City Councilman Tony Avella (D−Bayside) said he plans to keep pushing the city to allow Nativity scenes or creches to be displayed in public schools during the holiday season following a recent hearing on the matter by the Council.
The city Department of Education currently allows Christmas trees to be placed in public schools, but not religious symbols relating to the holiday. But the department allows the menorah and the crescent moon, symbols of Judaism and Islam, to be displayed during the winter holiday season.
Avella said the Christmas tree is a pagan symbol and that a Nativity scene or creche should be depicted in schools as a symbol of Christmas.
“I’m going to keep the pressure on and will make it an issue during the mayoral campaign,” said Avella, who is running against Mayor Michael Bloomberg this year. “If we are going to be inclusive to all religious groups in this city, then we can’t exclude Christmas.”
The Council held a hearing last week on Avella’s legislation that calls on the city to include Christian symbols during the holidays. He said no further hearings have been scheduled.
Avella said members of the city’s Catholic League and Polish American Congress spoke at the hearings. He said he does not plan to put the measure to a vote at this time.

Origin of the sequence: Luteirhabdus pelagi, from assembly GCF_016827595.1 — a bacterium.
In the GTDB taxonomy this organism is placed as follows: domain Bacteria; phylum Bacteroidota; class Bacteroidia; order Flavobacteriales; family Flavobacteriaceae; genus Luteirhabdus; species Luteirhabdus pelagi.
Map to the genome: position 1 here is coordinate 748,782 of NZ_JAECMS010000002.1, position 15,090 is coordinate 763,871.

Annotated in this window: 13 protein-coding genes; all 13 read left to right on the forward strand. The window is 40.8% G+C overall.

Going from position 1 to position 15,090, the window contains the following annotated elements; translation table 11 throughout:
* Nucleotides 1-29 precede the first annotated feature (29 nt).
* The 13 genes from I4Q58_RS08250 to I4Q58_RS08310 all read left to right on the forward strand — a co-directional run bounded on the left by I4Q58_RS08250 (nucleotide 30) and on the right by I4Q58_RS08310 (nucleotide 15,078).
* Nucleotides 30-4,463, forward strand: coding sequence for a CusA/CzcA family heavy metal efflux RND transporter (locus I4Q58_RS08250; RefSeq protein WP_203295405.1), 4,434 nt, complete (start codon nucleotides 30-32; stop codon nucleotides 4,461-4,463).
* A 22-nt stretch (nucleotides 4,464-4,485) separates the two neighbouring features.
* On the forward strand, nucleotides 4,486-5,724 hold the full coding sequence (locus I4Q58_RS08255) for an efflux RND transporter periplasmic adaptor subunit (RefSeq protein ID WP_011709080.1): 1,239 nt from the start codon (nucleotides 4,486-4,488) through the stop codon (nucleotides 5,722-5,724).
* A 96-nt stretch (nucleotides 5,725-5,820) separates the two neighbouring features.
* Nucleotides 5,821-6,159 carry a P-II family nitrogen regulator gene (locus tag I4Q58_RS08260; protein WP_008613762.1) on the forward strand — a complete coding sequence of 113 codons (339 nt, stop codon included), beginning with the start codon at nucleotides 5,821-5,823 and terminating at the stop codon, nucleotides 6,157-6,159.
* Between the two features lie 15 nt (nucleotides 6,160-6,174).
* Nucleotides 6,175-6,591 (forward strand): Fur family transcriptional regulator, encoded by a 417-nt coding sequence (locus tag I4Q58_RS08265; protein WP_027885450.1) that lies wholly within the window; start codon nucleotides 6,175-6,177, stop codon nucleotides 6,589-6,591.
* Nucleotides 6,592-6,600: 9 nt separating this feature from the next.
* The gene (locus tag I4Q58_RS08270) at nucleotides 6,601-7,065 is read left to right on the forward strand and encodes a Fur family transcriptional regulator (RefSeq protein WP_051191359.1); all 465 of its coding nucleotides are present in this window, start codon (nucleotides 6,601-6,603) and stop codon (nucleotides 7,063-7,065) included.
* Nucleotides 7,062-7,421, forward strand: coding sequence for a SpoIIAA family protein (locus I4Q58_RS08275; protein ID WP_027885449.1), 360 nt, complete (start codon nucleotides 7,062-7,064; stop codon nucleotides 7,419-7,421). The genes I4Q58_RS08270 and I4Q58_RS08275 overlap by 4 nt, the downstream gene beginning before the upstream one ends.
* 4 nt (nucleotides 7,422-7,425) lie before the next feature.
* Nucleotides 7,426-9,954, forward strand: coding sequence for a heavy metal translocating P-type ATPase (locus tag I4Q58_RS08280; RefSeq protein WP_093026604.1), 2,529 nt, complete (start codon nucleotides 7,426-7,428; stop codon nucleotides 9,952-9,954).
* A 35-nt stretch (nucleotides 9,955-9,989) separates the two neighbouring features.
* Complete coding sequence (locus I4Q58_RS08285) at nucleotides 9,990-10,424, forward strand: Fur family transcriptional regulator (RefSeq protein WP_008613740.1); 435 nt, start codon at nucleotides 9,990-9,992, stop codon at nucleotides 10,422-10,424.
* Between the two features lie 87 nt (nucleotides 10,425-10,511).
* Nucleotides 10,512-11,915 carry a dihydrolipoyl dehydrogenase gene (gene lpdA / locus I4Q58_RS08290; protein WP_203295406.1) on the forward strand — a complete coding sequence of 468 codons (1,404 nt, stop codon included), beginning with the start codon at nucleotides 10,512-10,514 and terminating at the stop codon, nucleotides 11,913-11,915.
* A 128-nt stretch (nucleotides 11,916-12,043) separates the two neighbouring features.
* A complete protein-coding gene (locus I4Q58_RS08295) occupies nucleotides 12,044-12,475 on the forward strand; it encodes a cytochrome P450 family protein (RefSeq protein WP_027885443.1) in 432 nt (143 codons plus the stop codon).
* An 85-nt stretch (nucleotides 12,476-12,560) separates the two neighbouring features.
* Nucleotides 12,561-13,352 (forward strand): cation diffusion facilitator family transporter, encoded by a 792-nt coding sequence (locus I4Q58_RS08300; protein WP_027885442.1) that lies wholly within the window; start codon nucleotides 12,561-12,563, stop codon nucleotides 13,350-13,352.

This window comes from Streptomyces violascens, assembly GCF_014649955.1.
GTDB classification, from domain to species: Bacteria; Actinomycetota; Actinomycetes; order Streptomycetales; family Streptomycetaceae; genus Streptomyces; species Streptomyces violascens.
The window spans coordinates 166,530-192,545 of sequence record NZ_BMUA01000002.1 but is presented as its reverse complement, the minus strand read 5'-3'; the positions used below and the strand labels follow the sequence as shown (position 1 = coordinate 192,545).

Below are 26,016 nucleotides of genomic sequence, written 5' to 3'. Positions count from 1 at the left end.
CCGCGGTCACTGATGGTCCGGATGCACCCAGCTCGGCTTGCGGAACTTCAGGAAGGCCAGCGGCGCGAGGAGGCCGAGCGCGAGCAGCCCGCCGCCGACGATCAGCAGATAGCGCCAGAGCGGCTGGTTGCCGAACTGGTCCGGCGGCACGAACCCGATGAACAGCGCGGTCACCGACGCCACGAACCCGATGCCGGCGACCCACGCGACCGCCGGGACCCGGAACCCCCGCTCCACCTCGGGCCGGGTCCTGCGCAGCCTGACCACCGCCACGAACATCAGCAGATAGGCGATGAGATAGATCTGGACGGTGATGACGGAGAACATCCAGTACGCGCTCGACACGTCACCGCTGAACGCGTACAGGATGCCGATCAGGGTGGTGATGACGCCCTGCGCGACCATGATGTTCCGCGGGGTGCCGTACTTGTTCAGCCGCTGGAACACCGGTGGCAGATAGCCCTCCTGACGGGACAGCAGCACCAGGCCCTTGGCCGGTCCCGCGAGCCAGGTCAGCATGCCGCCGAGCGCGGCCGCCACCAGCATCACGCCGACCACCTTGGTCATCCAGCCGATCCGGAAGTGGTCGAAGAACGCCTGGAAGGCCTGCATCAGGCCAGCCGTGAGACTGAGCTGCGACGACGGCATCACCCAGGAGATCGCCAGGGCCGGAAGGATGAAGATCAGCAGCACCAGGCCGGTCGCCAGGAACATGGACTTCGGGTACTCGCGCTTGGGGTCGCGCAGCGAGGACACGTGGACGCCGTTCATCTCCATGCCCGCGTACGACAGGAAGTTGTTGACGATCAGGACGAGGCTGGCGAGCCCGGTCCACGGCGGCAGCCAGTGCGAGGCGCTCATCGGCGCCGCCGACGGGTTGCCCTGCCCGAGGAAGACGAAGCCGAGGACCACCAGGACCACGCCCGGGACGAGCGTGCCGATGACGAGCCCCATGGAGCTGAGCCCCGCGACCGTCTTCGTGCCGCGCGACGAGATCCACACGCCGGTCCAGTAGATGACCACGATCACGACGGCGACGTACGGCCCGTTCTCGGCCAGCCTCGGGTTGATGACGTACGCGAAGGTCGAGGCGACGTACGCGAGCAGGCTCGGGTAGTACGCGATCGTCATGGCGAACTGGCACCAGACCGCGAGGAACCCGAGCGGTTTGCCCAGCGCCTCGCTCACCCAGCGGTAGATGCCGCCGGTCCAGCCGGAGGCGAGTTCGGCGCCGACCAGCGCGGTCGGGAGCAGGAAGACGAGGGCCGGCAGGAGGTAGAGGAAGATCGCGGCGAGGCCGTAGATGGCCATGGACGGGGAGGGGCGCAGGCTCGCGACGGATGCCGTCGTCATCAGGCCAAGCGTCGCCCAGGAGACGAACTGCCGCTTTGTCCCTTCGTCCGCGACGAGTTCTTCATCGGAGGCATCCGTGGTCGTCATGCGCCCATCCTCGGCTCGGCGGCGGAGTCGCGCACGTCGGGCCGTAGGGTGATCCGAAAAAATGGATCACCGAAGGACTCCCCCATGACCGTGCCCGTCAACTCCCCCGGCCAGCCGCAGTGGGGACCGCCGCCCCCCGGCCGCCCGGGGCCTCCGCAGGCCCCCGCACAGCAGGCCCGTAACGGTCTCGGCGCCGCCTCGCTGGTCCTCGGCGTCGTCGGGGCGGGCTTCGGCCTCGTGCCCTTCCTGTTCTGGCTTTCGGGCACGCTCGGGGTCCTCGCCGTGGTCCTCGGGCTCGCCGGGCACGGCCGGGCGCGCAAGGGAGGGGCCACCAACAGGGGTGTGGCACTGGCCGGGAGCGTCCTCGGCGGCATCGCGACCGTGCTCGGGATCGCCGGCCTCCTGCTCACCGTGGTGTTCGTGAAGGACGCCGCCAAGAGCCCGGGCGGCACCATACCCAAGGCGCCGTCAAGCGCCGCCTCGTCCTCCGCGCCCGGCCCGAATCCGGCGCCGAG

The DOE’s regulation, A−630, stipulates that “depicting images of deities, other religious figures or religious texts are prohibited” and that religious symbols must appear together so as not to promote any single religion or holiday.
Avella had originally introduced a bill in 2007 after he was motivated by College Point parent Andrea Skoros, a Catholic, who filed suit against the city in 2001 on the grounds that it “promoted” Judaism and Islam and “conveyed the impermissible message of disapproval of Christianity.”
Skoros lost her suit three years later and the decision was upheld by the U.S. Court of Appeals.
Reach reporter Nathan Duke by e−mail at nduke@time
©2009 Community News Group
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